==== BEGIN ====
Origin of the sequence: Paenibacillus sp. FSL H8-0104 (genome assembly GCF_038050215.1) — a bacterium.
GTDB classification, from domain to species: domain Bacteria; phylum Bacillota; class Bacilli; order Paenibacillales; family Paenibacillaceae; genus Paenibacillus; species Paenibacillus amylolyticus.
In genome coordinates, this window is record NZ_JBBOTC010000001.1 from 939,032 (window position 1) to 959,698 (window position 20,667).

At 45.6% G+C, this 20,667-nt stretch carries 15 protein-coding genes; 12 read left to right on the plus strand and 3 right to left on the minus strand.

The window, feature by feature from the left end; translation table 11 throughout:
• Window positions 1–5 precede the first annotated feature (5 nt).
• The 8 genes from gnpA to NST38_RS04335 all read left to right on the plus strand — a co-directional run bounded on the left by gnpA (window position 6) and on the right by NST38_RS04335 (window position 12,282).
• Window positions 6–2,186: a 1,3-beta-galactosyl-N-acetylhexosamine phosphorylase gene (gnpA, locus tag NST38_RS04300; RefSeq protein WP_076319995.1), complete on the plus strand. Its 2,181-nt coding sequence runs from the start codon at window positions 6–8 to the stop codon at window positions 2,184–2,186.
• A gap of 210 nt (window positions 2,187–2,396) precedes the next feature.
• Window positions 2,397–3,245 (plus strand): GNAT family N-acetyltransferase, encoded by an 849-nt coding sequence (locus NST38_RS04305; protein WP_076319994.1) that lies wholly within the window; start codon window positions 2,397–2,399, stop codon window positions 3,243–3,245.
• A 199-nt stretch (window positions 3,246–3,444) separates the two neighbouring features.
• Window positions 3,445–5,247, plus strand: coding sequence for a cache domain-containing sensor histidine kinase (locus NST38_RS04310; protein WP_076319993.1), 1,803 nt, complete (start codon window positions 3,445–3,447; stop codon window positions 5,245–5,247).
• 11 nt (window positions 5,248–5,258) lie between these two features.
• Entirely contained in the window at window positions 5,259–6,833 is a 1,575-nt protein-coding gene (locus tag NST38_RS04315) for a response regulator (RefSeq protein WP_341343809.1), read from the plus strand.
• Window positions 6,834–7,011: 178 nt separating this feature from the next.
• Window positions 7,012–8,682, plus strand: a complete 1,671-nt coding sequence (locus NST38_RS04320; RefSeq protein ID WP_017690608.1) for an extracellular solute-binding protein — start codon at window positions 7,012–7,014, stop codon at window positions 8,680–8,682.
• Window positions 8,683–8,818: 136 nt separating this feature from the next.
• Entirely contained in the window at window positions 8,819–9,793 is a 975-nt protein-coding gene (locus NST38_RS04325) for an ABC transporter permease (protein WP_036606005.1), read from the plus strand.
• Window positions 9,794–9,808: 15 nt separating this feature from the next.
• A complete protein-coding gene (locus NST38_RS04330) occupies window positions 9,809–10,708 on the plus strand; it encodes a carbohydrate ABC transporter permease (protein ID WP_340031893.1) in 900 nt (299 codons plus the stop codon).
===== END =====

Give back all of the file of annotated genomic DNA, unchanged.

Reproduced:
Origin of the sequence: Paenibacillus sp. FSL H8-0104 (genome assembly GCF_038050215.1) — a bacterium.
GTDB classification, from domain to species: domain Bacteria; phylum Bacillota; class Bacilli; order Paenibacillales; family Paenibacillaceae; genus Paenibacillus; species Paenibacillus amylolyticus.
In genome coordinates, this window is record NZ_JBBOTC010000001.1 from 939,032 (window position 1) to 959,698 (window position 20,667).

At 45.6% G+C, this 20,667-nt stretch carries 15 protein-coding genes; 12 read left to right on the plus strand and 3 right to left on the minus strand.

The window, feature by feature from the left end; translation table 11 throughout:
• Window positions 1–5 precede the first annotated feature (5 nt).
• The 8 genes from gnpA to NST38_RS04335 all read left to right on the plus strand — a co-directional run bounded on the left by gnpA (window position 6) and on the right by NST38_RS04335 (window position 12,282).
• Window positions 6–2,186: a 1,3-beta-galactosyl-N-acetylhexosamine phosphorylase gene (gnpA, locus tag NST38_RS04300; RefSeq protein WP_076319995.1), complete on the plus strand. Its 2,181-nt coding sequence runs from the start codon at window positions 6–8 to the stop codon at window positions 2,184–2,186.
• A gap of 210 nt (window positions 2,187–2,396) precedes the next feature.
• Window positions 2,397–3,245 (plus strand): GNAT family N-acetyltransferase, encoded by an 849-nt coding sequence (locus NST38_RS04305; protein WP_076319994.1) that lies wholly within the window; start codon window positions 2,397–2,399, stop codon window positions 3,243–3,245.
• A 199-nt stretch (window positions 3,246–3,444) separates the two neighbouring features.
• Window positions 3,445–5,247, plus strand: coding sequence for a cache domain-containing sensor histidine kinase (locus NST38_RS04310; protein WP_076319993.1), 1,803 nt, complete (start codon window positions 3,445–3,447; stop codon window positions 5,245–5,247).
• 11 nt (window positions 5,248–5,258) lie between these two features.
• Entirely contained in the window at window positions 5,259–6,833 is a 1,575-nt protein-coding gene (locus tag NST38_RS04315) for a response regulator (RefSeq protein WP_341343809.1), read from the plus strand.
• Window positions 6,834–7,011: 178 nt separating this feature from the next.
• Window positions 7,012–8,682, plus strand: a complete 1,671-nt coding sequence (locus NST38_RS04320; RefSeq protein ID WP_017690608.1) for an extracellular solute-binding protein — start codon at window positions 7,012–7,014, stop codon at window positions 8,680–8,682.
• Window positions 8,683–8,818: 136 nt separating this feature from the next.
• Entirely contained in the window at window positions 8,819–9,793 is a 975-nt protein-coding gene (locus NST38_RS04325) for an ABC transporter permease (protein WP_036606005.1), read from the plus strand.
• Window positions 9,794–9,808: 15 nt separating this feature from the next.
• A complete protein-coding gene (locus NST38_RS04330) occupies window positions 9,809–10,708 on the plus strand; it encodes a carbohydrate ABC transporter permease (protein ID WP_340031893.1) in 900 nt (299 codons plus the stop codon).